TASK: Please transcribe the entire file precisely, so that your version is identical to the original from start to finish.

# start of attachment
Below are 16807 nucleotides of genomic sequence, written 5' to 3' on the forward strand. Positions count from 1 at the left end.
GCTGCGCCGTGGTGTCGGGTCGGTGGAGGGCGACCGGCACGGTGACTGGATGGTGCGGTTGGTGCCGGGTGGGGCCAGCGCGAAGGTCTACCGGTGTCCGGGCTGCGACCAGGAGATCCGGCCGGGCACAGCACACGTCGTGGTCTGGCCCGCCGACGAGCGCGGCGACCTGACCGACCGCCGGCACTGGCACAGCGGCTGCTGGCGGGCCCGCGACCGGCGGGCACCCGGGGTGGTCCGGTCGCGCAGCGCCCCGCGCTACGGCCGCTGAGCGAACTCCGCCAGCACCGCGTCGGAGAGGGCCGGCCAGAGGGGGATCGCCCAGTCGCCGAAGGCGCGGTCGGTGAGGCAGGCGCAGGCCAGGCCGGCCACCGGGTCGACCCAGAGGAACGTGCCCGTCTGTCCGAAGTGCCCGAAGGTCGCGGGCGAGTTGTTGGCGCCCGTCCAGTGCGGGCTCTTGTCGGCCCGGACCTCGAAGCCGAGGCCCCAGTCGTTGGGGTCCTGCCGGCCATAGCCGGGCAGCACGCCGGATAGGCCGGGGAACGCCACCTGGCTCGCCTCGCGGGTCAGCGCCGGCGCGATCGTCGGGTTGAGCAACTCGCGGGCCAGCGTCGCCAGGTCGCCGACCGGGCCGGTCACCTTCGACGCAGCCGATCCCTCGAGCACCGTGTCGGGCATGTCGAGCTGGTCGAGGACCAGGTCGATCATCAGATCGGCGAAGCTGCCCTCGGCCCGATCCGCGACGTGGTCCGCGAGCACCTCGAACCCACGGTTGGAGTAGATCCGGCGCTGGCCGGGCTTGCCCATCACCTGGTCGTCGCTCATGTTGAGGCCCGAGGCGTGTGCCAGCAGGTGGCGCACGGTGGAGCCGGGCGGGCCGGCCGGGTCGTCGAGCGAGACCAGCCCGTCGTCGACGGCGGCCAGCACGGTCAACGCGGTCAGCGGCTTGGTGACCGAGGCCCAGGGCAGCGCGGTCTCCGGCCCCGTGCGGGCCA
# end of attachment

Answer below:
Below are 16807 nucleotides of genomic sequence, written 5' to 3' on the forward strand. Positions count from 1 at the left end.
GCTGCGCCGTGGTGTCGGGTCGGTGGAGGGCGACCGGCACGGTGACTGGATGGTGCGGTTGGTGCCGGGTGGGGCCAGCGCGAAGGTCTACCGGTGTCCGGGCTGCGACCAGGAGATCCGGCCGGGCACAGCACACGTCGTGGTCTGGCCCGCCGACGAGCGCGGCGACCTGACCGACCGCCGGCACTGGCACAGCGGCTGCTGGCGGGCCCGCGACCGGCGGGCACCCGGGGTGGTCCGGTCGCGCAGCGCCCCGCGCTACGGCCGCTGAGCGAACTCCGCCAGCACCGCGTCGGAGAGGGCCGGCCAGAGGGGGATCGCCCAGTCGCCGAAGGCGCGGTCGGTGAGGCAGGCGCAGGCCAGGCCGGCCACCGGGTCGACCCAGAGGAACGTGCCCGTCTGTCCGAAGTGCCCGAAGGTCGCGGGCGAGTTGTTGGCGCCCGTCCAGTGCGGGCTCTTGTCGGCCCGGACCTCGAAGCCGAGGCCCCAGTCGTTGGGGTCCTGCCGGCCATAGCCGGGCAGCACGCCGGATAGGCCGGGGAACGCCACCTGGCTCGCCTCGCGGGTCAGCGCCGGCGCGATCGTCGGGTTGAGCAACTCGCGGGCCAGCGTCGCCAGGTCGCCGACCGGGCCGGTCACCTTCGACGCAGCCGATCCCTCGAGCACCGTGTCGGGCATGTCGAGCTGGTCGAGGACCAGGTCGATCATCAGATCGGCGAAGCTGCCCTCGGCCCGATCCGCGACGTGGTCCGCGAGCACCTCGAACCCACGGTTGGAGTAGATCCGGCGCTGGCCGGGCTTGCCCATCACCTGGTCGTCGCTCATGTTGAGGCCCGAGGCGTGTGCCAGCAGGTGGCGCACGGTGGAGCCGGGCGGGCCGGCCGGGTCGTCGAGCGAGACCAGCCCGTCGTCGACGGCGGCCAGCACGGTCAACGCGGTCAGCGGCTTGGTGACCGAGGCCCAGGGCAGCGCGGTCTCCGGCCCCGTGCGGGCCA